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Safety on a budget: Safety execs share success in recession

By Mari-Len De Guzman
| www.cos-mag.com

ORLANDO, Fla. – Safety does not have to be a huge expense, in fact, the best safety initiatives are free.

This was the message that executives from three huge and successful organizations communicated to many of the attendees at the National Safety Council’s annual conference and exhibition.

By encouraging workers to help other workers and holding people accountable, organizations can ride through this recession – and the inevitable budget cuts – without compromising the safety of employees, said Peter Knollmeyer, executive vice-president and chief operating officer at Fluor Hanford Corporation.

Knollmeyer was one of the speakers at an executive forum that discussed the role of environment, health and safety in an economic downturn. He was joined by Mike Murray, president and CEO of First Group America, Inc., and Colonel James Grace, director of safety with the United States Marine Corps. Greg Hale, chief safety officer at Walt Disney Park and Resorts, moderated the discussion.

“Strong safety is not a cost, it’s an investment,” said Knollmeyer, adding that every dollar his company spent on safety not only saved workers from injury, but also allowed them to save on potential injury costs.

Knollmeyer also shared with participants some of the simple initiatives his company has undertaken to promote workplace safety without incurring huge costs. For instance, the company has engaged its employees in a mentoring program, where senior “safety monitors” come in and talk to the junior employees about workplace hazards and working safely.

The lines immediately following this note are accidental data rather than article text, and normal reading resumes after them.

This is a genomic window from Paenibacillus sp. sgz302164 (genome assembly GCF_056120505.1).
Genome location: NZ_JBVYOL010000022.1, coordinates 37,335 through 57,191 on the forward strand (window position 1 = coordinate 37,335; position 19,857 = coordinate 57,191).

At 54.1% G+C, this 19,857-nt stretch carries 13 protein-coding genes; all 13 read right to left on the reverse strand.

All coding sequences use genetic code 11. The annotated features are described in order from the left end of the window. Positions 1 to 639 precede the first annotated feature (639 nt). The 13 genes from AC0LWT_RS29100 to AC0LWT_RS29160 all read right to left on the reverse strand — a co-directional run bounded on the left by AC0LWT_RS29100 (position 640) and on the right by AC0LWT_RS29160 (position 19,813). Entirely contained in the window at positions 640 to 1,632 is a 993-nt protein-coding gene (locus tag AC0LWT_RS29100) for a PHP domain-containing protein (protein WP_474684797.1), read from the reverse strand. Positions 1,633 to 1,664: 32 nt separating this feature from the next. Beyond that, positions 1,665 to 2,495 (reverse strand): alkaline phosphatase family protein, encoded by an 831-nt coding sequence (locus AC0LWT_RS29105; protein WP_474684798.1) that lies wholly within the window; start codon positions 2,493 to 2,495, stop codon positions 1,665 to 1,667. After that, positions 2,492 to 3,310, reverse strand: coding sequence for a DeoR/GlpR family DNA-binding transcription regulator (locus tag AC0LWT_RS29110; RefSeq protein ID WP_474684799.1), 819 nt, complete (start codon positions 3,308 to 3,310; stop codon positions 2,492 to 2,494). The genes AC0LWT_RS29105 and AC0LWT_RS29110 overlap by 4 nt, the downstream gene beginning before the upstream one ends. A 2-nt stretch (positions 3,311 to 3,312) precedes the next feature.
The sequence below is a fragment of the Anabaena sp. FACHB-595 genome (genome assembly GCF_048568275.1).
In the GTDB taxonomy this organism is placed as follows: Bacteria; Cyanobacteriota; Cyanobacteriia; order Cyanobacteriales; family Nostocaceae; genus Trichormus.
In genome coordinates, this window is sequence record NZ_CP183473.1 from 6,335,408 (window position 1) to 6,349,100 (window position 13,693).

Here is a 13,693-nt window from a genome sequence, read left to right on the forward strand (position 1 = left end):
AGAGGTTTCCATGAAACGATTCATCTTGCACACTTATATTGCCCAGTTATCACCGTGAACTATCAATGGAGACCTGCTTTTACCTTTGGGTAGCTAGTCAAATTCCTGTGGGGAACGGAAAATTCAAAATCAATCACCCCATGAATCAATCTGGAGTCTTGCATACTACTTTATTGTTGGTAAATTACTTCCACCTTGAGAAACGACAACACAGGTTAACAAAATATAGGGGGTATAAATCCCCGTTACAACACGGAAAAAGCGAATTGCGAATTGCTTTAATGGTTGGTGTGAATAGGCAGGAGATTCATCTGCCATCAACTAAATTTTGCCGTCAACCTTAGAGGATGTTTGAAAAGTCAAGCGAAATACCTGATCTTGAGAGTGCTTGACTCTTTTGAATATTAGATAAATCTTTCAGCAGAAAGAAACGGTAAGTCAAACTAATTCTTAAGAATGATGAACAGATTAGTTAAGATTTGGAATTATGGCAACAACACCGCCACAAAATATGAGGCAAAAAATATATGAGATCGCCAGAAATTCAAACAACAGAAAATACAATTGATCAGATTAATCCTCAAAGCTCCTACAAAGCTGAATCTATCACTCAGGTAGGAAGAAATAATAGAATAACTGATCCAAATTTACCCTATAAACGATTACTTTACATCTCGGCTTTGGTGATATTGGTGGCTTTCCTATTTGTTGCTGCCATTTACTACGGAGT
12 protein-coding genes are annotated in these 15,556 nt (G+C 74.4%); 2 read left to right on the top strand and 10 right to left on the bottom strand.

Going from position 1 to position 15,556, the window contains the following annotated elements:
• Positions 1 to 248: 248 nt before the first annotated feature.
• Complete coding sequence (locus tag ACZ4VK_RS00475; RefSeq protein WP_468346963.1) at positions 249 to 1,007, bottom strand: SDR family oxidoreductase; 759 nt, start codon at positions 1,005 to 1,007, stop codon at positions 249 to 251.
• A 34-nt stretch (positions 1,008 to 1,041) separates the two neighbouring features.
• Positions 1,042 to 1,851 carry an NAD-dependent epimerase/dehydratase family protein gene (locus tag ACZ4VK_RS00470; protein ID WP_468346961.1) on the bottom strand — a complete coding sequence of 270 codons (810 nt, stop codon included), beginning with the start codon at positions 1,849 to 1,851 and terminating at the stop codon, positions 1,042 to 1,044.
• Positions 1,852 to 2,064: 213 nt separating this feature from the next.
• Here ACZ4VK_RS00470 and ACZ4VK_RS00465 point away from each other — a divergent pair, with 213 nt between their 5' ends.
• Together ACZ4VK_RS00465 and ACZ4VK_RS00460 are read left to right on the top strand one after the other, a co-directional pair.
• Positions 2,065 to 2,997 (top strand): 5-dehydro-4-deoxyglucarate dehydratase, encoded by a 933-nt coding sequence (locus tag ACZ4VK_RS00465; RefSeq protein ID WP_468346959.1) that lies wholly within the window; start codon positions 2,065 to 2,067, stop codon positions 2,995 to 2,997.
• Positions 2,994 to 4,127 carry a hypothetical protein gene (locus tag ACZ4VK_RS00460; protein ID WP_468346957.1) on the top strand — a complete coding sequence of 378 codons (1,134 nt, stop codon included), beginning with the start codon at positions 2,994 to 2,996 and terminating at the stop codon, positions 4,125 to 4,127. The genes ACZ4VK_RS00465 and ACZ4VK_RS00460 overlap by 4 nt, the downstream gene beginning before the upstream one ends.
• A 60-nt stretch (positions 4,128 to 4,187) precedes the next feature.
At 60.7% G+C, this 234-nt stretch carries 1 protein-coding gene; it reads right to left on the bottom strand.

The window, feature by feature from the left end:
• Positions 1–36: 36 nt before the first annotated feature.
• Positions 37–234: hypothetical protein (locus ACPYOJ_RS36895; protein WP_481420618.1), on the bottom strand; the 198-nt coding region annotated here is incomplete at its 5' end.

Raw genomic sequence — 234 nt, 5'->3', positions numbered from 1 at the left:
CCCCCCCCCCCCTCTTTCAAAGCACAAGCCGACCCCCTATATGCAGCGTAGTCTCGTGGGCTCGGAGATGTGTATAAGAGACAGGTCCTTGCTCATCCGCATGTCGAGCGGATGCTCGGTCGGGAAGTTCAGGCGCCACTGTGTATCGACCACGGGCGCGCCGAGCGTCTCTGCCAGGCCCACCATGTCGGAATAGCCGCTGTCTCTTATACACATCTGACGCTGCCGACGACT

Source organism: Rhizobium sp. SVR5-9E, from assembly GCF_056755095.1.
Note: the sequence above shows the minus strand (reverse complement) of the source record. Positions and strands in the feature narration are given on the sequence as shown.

Fluor reached to out to schools in the community and got the schoolchildren to do art for a calendar the company was developing, with a theme around safety, Knollmeyer said. Those calendars were handed out to employees and to the community. “It was a daily reminder of why you want to work safely.”

Mike Murray, president and CEO of First Group America, Inc., echoed Knollemeyer’s comments stressing that safety is not optional. “The value of lives does not change during a recession. It doesn’t matter if it’s a recession or not if you’re going to the funeral of a co-worker.” Murray was also among the speakers at the executive forum.

First Group operates a fleet of school and commercial buses across North America. It deploys about 70,000 buses everyday, and employs about 100,000 bus drivers.

So how does the company manage the safety of an employee base scattered across 1,500 locations? Murray says it’s about accountability.

“We proposed to manage our safety the same we always do, which is to hold people accountable. Line managers own safety not our safety department. They are responsible for delivering the safety message to all employees,” Murray explained.

Leadership engagement is also vital to the success of the company’s safety performance, he added.

In the military, where many of its personnel face many safety hazards on the job, it is important to continuously invest in health and safety, according to James Grace, director of safety with the United States Marine Corps.

“Leadership is absolutely important,” he said. “If your leaders are not involved in safety, your people will not be involved in safety.”

He added that despite a declining budget, the Marine Corps just invested in 183 new safety positions to help achieve its goals.

“The leadership wants to instill that culture of operational excellence. We want to view mission accomplished synonymously with the preservation of the lives of our marines and our assets,” Grace said.

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